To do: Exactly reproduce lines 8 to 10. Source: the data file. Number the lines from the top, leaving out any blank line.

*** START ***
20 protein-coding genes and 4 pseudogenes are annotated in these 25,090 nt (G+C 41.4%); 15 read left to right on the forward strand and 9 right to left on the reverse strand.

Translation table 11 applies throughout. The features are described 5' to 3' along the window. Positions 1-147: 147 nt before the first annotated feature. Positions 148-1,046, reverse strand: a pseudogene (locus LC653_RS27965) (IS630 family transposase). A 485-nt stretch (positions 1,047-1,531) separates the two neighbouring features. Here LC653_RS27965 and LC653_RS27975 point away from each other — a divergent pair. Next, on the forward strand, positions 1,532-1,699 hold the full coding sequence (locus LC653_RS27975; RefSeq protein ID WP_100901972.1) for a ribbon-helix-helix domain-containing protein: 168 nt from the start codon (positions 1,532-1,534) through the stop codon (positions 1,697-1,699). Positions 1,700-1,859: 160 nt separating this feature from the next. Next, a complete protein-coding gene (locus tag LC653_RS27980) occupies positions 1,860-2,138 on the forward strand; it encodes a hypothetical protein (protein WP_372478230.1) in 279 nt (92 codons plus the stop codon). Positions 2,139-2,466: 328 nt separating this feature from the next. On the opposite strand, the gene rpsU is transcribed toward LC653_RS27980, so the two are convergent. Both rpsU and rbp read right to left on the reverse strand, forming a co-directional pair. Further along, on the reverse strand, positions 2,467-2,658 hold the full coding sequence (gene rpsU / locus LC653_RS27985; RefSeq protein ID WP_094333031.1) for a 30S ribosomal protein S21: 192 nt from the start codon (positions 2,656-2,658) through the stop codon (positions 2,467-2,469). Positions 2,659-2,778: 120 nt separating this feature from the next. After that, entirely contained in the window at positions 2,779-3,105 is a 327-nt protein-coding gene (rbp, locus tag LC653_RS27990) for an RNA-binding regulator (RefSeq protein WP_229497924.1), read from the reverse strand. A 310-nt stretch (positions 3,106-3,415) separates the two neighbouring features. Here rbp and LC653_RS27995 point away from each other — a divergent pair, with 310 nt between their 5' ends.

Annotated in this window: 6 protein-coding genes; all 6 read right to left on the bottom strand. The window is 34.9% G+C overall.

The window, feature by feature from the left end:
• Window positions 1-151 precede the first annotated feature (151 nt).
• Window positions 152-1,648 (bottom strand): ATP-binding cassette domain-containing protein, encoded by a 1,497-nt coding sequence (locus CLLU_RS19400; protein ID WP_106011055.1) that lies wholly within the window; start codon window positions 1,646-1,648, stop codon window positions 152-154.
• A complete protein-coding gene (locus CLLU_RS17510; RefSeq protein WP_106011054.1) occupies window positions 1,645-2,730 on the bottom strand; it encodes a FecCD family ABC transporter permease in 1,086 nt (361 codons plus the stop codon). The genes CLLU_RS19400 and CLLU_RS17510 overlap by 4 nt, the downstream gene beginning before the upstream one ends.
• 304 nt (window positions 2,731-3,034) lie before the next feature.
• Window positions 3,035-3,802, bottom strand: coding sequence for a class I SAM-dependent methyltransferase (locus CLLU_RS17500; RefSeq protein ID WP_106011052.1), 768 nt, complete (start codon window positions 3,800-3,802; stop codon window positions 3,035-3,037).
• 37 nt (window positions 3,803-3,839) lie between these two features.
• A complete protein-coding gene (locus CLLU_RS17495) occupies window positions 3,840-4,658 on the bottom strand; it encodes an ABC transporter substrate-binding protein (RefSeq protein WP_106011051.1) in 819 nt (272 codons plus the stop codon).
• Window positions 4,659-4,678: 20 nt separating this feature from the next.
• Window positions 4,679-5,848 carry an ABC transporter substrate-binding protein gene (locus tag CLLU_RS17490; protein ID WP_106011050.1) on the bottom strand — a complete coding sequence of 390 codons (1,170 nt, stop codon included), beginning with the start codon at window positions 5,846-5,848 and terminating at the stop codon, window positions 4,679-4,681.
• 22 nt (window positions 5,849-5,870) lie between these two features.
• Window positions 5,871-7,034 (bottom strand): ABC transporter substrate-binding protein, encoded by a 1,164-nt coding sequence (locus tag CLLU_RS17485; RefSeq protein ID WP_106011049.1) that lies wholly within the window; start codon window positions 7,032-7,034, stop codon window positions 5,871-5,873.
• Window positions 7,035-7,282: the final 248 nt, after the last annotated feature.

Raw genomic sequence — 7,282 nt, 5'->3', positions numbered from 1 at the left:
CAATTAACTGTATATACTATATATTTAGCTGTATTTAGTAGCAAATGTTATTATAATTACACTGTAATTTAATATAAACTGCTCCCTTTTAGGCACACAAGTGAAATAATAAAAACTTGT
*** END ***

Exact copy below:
• 304 nt (window positions 2,731-3,034) lie before the next feature.
• Window positions 3,035-3,802, bottom strand: coding sequence for a class I SAM-dependent methyltransferase (locus CLLU_RS17500; RefSeq protein ID WP_106011052.1), 768 nt, complete (start codon window positions 3,800-3,802; stop codon window positions 3,035-3,037).
• 37 nt (window positions 3,803-3,839) lie between these two features.